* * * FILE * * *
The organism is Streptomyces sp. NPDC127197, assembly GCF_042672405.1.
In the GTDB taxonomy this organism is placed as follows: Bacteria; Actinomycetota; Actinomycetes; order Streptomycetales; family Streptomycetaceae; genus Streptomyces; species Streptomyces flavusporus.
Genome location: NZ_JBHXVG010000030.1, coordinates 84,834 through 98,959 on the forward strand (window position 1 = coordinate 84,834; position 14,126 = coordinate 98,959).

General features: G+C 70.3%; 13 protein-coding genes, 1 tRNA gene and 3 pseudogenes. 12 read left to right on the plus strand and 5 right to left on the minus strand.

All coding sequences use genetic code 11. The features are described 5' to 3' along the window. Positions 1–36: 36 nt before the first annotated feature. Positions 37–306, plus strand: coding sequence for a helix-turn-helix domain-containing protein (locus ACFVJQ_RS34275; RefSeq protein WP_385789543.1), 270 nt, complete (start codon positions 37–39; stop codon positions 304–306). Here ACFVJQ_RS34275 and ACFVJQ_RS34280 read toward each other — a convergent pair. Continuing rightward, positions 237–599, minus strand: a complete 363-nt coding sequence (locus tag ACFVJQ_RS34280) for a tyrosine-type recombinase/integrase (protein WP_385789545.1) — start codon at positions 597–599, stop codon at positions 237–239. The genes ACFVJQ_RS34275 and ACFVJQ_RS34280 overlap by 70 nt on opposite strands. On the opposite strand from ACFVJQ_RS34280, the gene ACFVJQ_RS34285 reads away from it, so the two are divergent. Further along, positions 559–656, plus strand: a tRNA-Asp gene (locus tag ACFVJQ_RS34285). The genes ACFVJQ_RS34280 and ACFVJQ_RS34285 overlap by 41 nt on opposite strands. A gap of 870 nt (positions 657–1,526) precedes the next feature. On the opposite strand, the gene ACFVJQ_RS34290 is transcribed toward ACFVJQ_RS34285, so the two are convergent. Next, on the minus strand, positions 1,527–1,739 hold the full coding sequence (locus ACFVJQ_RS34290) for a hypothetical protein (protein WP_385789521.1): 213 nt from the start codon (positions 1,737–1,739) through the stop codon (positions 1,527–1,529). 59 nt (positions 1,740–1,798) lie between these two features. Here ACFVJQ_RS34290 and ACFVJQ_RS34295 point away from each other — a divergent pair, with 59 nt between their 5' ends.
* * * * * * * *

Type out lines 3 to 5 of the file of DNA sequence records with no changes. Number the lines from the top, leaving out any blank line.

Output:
Genome location: NZ_JBHXVG010000030.1, coordinates 84,834 through 98,959 on the forward strand (window position 1 = coordinate 84,834; position 14,126 = coordinate 98,959).

General features: G+C 70.3%; 13 protein-coding genes, 1 tRNA gene and 3 pseudogenes. 12 read left to right on the plus strand and 5 right to left on the minus strand.

All coding sequences use genetic code 11. The features are described 5' to 3' along the window. Positions 1–36: 36 nt before the first annotated feature. Positions 37–306, plus strand: coding sequence for a helix-turn-helix domain-containing protein (locus ACFVJQ_RS34275; RefSeq protein WP_385789543.1), 270 nt, complete (start codon positions 37–39; stop codon positions 304–306). Here ACFVJQ_RS34275 and ACFVJQ_RS34280 read toward each other — a convergent pair. Continuing rightward, positions 237–599, minus strand: a complete 363-nt coding sequence (locus tag ACFVJQ_RS34280) for a tyrosine-type recombinase/integrase (protein WP_385789545.1) — start codon at positions 597–599, stop codon at positions 237–239. The genes ACFVJQ_RS34275 and ACFVJQ_RS34280 overlap by 70 nt on opposite strands. On the opposite strand from ACFVJQ_RS34280, the gene ACFVJQ_RS34285 reads away from it, so the two are divergent. Further along, positions 559–656, plus strand: a tRNA-Asp gene (locus tag ACFVJQ_RS34285). The genes ACFVJQ_RS34280 and ACFVJQ_RS34285 overlap by 41 nt on opposite strands. A gap of 870 nt (positions 657–1,526) precedes the next feature. On the opposite strand, the gene ACFVJQ_RS34290 is transcribed toward ACFVJQ_RS34285, so the two are convergent. Next, on the minus strand, positions 1,527–1,739 hold the full coding sequence (locus ACFVJQ_RS34290) for a hypothetical protein (protein WP_385789521.1): 213 nt from the start codon (positions 1,737–1,739) through the stop codon (positions 1,527–1,529). 59 nt (positions 1,740–1,798) lie between these two features. Here ACFVJQ_RS34290 and ACFVJQ_RS34295 point away from each other — a divergent pair, with 59 nt between their 5' ends.